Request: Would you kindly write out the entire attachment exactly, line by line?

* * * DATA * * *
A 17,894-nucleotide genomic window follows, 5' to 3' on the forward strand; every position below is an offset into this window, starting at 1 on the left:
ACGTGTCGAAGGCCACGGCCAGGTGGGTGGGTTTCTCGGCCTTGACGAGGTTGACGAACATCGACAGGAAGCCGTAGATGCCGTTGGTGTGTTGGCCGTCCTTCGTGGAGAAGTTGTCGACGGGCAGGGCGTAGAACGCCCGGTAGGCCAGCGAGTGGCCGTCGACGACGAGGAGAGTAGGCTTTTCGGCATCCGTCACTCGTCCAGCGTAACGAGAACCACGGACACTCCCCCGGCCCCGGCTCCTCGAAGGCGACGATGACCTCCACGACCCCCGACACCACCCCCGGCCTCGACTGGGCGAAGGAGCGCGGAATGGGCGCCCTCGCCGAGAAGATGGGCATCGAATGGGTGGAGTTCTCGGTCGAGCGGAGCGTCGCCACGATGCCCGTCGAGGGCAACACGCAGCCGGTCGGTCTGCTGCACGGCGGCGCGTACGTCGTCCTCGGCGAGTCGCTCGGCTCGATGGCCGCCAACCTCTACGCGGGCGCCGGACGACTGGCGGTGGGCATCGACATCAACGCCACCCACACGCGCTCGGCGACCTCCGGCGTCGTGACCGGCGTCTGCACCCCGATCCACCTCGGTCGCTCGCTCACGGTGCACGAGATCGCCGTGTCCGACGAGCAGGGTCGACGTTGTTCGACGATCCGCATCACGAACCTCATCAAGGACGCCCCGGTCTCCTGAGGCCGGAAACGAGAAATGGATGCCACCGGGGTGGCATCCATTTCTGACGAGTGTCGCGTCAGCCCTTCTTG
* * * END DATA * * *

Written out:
A 17,894-nucleotide genomic window follows, 5' to 3' on the forward strand; every position below is an offset into this window, starting at 1 on the left:
ACGTGTCGAAGGCCACGGCCAGGTGGGTGGGTTTCTCGGCCTTGACGAGGTTGACGAACATCGACAGGAAGCCGTAGATGCCGTTGGTGTGTTGGCCGTCCTTCGTGGAGAAGTTGTCGACGGGCAGGGCGTAGAACGCCCGGTAGGCCAGCGAGTGGCCGTCGACGACGAGGAGAGTAGGCTTTTCGGCATCCGTCACTCGTCCAGCGTAACGAGAACCACGGACACTCCCCCGGCCCCGGCTCCTCGAAGGCGACGATGACCTCCACGACCCCCGACACCACCCCCGGCCTCGACTGGGCGAAGGAGCGCGGAATGGGCGCCCTCGCCGAGAAGATGGGCATCGAATGGGTGGAGTTCTCGGTCGAGCGGAGCGTCGCCACGATGCCCGTCGAGGGCAACACGCAGCCGGTCGGTCTGCTGCACGGCGGCGCGTACGTCGTCCTCGGCGAGTCGCTCGGCTCGATGGCCGCCAACCTCTACGCGGGCGCCGGACGACTGGCGGTGGGCATCGACATCAACGCCACCCACACGCGCTCGGCGACCTCCGGCGTCGTGACCGGCGTCTGCACCCCGATCCACCTCGGTCGCTCGCTCACGGTGCACGAGATCGCCGTGTCCGACGAGCAGGGTCGACGTTGTTCGACGATCCGCATCACGAACCTCATCAAGGACGCCCCGGTCTCCTGAGGCCGGAAACGAGAAATGGATGCCACCGGGGTGGCATCCATTTCTGACGAGTGTCGCGTCAGCCCTTCTTG